Dubrovnik has been on my bucket list for years and the opportunity to go there presented itself this summer.
In 2017, my Austrian friend, Maelle, packed up her flat in her home town near Vienna and moved to a tiny little village on the Adriatic coast, south of Dubrovnik: Mikulici. She invited me to stay for a week while I was in Europe this June.
There were 2 or 3 buses into Dubrovnik per day and, on my 3rd morning in Mikulici, I was woken early and “told” to go to Dubrovnik on the 6:30 am bus. I raced out of bed, puffed and panted up the hill to the bus stop and got there just in time for the bus.
The views during the bus journey along the Adriatic coast were spectacular. At the terminus in Dubrovnik, the driver told me that the last bus back to Mikulici would leave at 8:15 pm from the bay that we were standing in.
After a fabulous day in Dubrovnik in a total camera frenzy because of all the amazing medieval buildings and the views from the city wall, I got back to the terminus in plenty of time but there was no bus to Mikulici. I checked with the staff member at the ticket desk. She sent me to the wrong bay. 😦 At 8:12 there was still no bus. I started getting worried. I went back to her. She shrugged her shoulders, muttered at me in Croatian, and sent me to her colleague at the next window who told me to go to a different bay. I waited. Still no bus.
By now it was gone 8:15 pm. I had started working on Plan B: I would find a cafe with internet and book myself into an hotel in Dubrovnik for the night. But then I was prompted to talk to the woman standing at the next bay about the bus to Mikulici. She said: “Come with me please.” She took me over to a bus full of passengers on the other side of the terminus and spoke to the driver in Croatian. The driver’s English was pretty good. He said to me: “Your bus gone. But I know driver. I call him and tell him to wait.” Sure enough, he called his buddy and told him to wait at a particular stop about 45 minutes south of Dubrovnik. He then told me to get on his bus and he would take me to meet my bus. After 45 mins, we pulled up behind the bus to Mukulici where my new driver and the other passengers on the bus were patiently waiting for me.
Mikulici was near the end of the route and no one was left on the bus except me and the driver – or so I thought.
“Where you stay?” the driver asked.
“With my Austrian friend,” I said.
“What is address?” the driver asked.
“I don’t know,” I said. “She lives near the bus stop.” (Actually everyone lives near the bus stop in Mukulici because it is such a tiny little village!)
There was a paved road part of the way to Maelle’s cottage. She had to park her car outside her neighbour’s house (weirdly the neighbour was another Austrian from Vienna!) where the paved road ended and then walk across a very rugged rocky patch of land on the mountain side to get into her back garden. That was tricky to manage even in the daytime. At night, the chances of stumbling on a rock were very high. Plus the coyotes were out in full force and howling away once night fell.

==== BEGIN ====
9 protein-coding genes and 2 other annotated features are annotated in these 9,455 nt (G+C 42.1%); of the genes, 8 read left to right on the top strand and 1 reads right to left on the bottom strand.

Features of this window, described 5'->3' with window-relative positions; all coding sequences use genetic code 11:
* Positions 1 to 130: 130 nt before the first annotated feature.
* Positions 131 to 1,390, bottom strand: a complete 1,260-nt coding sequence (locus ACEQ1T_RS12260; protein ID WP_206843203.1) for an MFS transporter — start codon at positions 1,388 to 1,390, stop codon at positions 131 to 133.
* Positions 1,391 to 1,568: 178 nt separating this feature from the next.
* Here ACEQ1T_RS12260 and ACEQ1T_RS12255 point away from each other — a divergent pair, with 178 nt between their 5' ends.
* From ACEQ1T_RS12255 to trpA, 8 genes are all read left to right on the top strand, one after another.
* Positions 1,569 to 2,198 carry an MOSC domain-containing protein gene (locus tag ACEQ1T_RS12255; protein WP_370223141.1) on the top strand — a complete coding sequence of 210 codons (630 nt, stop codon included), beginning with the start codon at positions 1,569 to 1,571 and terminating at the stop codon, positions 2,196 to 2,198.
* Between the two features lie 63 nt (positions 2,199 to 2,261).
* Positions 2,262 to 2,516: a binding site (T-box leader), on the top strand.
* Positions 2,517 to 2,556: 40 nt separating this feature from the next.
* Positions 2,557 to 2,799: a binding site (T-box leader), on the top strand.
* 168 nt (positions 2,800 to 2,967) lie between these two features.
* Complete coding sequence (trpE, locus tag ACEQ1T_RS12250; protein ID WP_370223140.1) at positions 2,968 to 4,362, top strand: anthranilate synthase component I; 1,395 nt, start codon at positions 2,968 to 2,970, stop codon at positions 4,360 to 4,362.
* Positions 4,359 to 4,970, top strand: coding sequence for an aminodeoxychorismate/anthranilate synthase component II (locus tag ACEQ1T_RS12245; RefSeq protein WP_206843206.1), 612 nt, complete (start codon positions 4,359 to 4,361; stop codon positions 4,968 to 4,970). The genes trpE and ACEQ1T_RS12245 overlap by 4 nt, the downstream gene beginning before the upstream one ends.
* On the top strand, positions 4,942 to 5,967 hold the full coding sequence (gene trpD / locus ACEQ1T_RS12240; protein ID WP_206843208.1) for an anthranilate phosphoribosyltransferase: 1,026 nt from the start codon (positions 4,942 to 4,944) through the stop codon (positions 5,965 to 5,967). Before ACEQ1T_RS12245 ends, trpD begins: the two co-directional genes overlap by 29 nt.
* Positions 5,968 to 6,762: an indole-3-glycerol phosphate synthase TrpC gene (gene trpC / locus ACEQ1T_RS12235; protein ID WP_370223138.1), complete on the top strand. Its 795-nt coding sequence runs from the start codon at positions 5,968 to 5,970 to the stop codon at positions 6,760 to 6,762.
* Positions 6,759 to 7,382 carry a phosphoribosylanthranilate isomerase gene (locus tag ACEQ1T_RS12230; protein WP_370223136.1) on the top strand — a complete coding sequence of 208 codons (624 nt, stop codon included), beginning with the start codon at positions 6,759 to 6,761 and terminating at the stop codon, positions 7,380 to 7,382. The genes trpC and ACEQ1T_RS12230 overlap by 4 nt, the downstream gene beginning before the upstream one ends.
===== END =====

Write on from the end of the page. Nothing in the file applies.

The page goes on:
As I stood up to get off the bus, I was surprised to see a young woman get off the bus before me. She had been sitting quietly at the back of the bus. The driver spoke to her in Croatian. Something like: “This crazy foreigner doesn’t know where she lives or how to get there. Can you help her find the house where she is staying?” “Yes” she nodded and, satisfied that I was taken care of, the driver continued on his way.
In perfect English, the young woman said to me:
“What is the name of the friend you are staying with?”
“Maelle” I answered.
She looked confused. I only understood why later. I had met Maelle six years ago just before I moved to Vienna. She introduced herself as Maelle. She had combined her two given names, Maria Elisabeth, to create the name Maelle and, with that, a new identity for herself. It turned out that I was the only one who called her that. Our group of friends all knew her as Maria. As Maria is a popular name in Croatia, everyone in the tiny village of Mikulici knew her as Maria too! No-one had heard of Maelle….
I pointed to the paved road going down the mountain opposite the bus stop: “She lives at the end of this road.” I said. The Croatian woman kindly switched on the flash light on her phone – my phone had died as a result of excessive picture taking during the day – and angelically shone the light for me all the way along the paved road and the rocky mountain path until we reached Maelle’s back garden. Then she said “Goodnight” and disappeared into the darkness.
Grateful to this Croatian angel, the bus driver angels and all the others who help to guide us on our journey home.
Appreciating the miracle of global communication via technology.
Author of “The Sex Goddess: Debunking the Mythology of God & Sex”
“The Miracles of Earth are the Laws of Heaven” – Johann Richter